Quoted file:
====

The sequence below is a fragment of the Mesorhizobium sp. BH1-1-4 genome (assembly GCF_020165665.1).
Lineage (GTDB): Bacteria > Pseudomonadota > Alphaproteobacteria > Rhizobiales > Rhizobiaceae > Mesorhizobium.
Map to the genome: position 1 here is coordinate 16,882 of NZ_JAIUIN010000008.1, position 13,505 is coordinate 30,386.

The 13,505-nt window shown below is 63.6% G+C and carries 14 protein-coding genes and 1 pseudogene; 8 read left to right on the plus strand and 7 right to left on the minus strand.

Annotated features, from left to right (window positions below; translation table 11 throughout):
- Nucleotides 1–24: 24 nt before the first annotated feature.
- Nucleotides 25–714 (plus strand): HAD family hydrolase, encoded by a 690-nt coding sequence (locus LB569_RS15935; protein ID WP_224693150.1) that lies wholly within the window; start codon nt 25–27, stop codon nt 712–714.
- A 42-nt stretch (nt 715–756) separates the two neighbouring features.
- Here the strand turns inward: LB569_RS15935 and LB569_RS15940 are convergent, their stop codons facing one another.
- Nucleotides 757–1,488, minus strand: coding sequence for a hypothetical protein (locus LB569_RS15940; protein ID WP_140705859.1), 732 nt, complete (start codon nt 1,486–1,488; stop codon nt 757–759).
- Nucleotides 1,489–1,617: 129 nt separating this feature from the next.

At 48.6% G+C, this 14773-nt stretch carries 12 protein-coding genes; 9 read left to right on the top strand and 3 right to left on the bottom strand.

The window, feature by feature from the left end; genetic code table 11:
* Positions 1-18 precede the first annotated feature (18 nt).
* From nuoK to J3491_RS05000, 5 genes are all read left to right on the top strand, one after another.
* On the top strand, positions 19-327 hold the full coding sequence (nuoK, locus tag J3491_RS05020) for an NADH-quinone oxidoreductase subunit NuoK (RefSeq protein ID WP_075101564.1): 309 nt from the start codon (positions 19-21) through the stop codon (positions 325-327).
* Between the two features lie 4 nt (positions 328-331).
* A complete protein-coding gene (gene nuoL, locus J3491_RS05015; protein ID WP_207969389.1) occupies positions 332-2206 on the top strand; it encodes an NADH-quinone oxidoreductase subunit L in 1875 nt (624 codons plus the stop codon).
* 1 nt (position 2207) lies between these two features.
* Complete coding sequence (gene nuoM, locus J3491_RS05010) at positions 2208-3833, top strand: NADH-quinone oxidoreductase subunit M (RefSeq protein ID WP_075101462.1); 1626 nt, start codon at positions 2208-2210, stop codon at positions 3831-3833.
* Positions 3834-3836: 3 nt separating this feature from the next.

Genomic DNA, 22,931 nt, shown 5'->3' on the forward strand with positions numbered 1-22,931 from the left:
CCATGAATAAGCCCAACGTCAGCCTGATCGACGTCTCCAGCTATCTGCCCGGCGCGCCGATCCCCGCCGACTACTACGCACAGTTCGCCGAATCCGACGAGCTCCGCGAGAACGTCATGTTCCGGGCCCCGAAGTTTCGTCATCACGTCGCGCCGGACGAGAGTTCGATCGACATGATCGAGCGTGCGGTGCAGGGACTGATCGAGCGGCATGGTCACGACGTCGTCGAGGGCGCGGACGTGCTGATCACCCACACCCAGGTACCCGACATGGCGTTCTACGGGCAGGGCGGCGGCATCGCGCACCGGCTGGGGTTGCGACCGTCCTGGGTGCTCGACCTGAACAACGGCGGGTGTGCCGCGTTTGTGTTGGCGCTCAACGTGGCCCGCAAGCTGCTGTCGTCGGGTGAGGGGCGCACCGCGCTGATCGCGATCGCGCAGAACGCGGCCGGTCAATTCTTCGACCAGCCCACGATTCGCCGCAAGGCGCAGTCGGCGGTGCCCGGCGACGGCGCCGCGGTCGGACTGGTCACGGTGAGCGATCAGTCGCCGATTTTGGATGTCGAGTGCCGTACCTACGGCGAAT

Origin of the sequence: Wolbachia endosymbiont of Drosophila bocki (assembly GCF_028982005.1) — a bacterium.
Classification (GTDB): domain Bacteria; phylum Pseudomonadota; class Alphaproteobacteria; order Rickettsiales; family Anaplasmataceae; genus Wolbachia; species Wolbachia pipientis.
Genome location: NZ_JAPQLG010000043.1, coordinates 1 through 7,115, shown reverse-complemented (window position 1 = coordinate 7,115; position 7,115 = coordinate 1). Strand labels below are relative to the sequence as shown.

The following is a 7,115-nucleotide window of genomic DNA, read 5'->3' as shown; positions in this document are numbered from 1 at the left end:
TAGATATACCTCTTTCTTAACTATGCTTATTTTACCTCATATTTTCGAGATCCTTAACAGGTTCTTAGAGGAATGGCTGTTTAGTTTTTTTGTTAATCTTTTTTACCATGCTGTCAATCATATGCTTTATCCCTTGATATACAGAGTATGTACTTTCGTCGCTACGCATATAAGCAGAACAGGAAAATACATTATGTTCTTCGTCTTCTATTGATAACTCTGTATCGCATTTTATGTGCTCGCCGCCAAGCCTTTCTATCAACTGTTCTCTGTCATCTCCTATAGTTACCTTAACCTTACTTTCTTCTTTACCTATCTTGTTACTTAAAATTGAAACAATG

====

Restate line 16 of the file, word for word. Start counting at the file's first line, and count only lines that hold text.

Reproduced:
* On the top strand, positions 19-327 hold the full coding sequence (nuoK, locus tag J3491_RS05020) for an NADH-quinone oxidoreductase subunit NuoK (RefSeq protein ID WP_075101564.1): 309 nt from the start codon (positions 19-21) through the stop codon (positions 325-327).